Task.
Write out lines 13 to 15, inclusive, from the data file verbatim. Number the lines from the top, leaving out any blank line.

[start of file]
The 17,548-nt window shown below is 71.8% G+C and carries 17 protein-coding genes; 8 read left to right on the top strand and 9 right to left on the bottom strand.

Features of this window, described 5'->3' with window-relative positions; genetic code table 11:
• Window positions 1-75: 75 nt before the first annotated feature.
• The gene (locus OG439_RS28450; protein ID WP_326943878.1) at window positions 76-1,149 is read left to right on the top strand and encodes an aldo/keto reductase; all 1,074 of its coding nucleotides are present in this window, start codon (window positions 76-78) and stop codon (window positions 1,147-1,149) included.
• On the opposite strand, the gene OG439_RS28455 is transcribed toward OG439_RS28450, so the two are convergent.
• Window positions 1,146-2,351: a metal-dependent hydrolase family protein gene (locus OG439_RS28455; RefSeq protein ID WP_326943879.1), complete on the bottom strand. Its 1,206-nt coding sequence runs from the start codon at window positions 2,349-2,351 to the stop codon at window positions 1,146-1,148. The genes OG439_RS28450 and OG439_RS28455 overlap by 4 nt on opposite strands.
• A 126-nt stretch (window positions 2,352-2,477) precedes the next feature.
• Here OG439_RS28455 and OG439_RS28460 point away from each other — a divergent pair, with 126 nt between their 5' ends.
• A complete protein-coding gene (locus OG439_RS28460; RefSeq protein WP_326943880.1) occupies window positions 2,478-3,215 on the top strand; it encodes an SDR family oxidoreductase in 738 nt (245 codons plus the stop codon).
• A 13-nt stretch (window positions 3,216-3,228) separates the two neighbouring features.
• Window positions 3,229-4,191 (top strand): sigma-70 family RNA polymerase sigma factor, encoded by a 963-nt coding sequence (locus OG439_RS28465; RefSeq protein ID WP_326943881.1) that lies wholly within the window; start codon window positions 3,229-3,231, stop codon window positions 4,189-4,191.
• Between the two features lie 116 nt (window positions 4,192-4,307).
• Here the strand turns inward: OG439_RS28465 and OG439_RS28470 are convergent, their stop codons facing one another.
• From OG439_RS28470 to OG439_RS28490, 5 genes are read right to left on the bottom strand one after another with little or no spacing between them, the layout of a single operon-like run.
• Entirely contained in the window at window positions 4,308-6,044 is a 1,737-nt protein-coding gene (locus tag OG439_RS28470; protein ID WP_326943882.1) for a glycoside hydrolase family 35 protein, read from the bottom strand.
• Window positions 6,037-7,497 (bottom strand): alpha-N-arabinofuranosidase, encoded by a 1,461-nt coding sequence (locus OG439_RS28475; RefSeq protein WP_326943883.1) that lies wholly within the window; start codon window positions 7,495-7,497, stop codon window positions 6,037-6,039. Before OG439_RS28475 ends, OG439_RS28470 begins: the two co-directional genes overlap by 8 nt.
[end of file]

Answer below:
• Here the strand turns inward: OG439_RS28465 and OG439_RS28470 are convergent, their stop codons facing one another.
• From OG439_RS28470 to OG439_RS28490, 5 genes are read right to left on the bottom strand one after another with little or no spacing between them, the layout of a single operon-like run.
• Entirely contained in the window at window positions 4,308-6,044 is a 1,737-nt protein-coding gene (locus tag OG439_RS28470; protein ID WP_326943882.1) for a glycoside hydrolase family 35 protein, read from the bottom strand.